Custom Caching for Django ForeignKey

class PublisherManager(models.Manager):
     def get(self, *args, **kwargs):

class Publisher(models.Model):
    name = models.CharField(max_length=200)
class Book(models.Model):
    publisher = models.ForeignKey(Publisher, on_delete=models.PROTECT)
    name = models.CharField(max_length=255)

There is a DRF serializer that returns the books and publisher associated with the book. There are thousands of books whereas only a hundred publishers. The data distribution is 1:1000 and hence it makes sense to store publisher objects in Python app cache after the first load till the next app restart.

How can I cache the publisher using lru_cache or any cache in Python Process?

Constraints and other info

  • I’m already using Django cache with redis backend for other purposes and I don’t think redis would give a significant boost(same network call + lookup).
  • Adding a custom manager to the Publisher model with get, filter , all methods doesn’t help. all method gets called while loading a foreign key but there is no SQL parameters in the manager instance.
  • The object lookup happens in the related description get.

Is there a way to change the behavior without writing a custom Field? Idea is to use cache for subsequent lookup for a period of time.

Have you done any actual benchmarking of the relative performance between the two methods?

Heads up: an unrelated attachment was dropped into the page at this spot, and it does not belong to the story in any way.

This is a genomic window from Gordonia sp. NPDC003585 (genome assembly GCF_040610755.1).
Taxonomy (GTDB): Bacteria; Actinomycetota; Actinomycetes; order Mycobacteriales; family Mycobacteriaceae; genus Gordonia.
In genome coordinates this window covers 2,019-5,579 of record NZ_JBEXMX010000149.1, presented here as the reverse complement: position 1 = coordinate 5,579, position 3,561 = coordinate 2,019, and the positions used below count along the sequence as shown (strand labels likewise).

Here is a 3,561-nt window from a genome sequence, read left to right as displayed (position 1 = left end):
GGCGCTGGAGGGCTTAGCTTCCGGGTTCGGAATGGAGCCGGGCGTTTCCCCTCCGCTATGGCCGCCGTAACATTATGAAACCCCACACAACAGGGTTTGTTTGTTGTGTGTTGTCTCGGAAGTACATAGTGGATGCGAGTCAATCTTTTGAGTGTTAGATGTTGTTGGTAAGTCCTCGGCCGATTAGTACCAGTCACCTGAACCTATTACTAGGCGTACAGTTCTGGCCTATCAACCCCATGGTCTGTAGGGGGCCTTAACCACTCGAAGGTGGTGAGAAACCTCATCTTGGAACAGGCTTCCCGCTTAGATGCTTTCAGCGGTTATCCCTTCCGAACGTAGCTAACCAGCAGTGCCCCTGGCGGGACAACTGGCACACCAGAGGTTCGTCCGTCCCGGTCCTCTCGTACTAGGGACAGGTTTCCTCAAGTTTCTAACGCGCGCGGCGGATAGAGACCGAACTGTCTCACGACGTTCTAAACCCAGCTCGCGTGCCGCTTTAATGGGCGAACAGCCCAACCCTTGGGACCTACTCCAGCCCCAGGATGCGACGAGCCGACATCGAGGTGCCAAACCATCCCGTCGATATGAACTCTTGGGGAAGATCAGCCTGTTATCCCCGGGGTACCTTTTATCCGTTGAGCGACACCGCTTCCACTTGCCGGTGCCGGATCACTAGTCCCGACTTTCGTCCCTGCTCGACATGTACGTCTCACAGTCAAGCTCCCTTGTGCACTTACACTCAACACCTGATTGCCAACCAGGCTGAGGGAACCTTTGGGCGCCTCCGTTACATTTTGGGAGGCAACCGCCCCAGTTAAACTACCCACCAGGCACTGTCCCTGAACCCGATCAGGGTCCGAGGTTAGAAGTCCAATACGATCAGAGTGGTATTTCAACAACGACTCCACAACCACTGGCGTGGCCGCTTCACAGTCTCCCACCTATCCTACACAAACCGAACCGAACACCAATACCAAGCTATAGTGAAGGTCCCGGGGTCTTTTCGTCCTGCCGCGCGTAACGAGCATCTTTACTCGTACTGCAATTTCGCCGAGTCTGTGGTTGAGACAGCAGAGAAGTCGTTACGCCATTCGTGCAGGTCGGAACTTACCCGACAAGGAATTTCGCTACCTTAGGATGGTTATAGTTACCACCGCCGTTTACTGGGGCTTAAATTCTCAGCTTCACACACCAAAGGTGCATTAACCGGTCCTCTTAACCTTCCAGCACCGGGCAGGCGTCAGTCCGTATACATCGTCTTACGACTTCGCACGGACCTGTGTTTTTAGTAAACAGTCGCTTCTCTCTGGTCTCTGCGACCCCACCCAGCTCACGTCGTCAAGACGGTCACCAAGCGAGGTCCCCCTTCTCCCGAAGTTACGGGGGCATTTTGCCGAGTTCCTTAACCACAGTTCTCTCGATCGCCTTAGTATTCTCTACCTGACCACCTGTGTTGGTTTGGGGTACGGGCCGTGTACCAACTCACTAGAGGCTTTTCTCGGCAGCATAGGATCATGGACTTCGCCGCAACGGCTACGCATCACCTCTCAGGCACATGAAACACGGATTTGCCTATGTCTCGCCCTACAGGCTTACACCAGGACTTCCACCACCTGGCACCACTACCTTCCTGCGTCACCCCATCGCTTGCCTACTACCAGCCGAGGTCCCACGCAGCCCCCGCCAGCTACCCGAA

Keep in mind that PostgreSQL will cache data if memory is available to do so. If you’ve got the space for a memory cache for that data, that could be memory used by PostgreSQL as well. And, allowing PostgreSQL to do the caching also means that it will maintain the relationships between the books and publishers (the indexes) in memory as well.
It might be worth doing a POC benchmark test to see what the relative improvements would be. Given the overhead of the serializer processes themselves, I’ve got the funny feeling that you’re not going to see the improvements you might think you’ll see.

Thanks. Yes, Postgres will cache the data since it’s frequently used data.

I did a POC to find improvement. It saved 10% of the total time of the queries(the subset of queries going to Postgres from the foreignKey access). In the grand scheme of things, it was less. Nonetheless, it was useful to know how to do it.

The solution was to create a custom ForeignKey’s ManyToOneForwardReference(If I recollect it).

thanks for your input.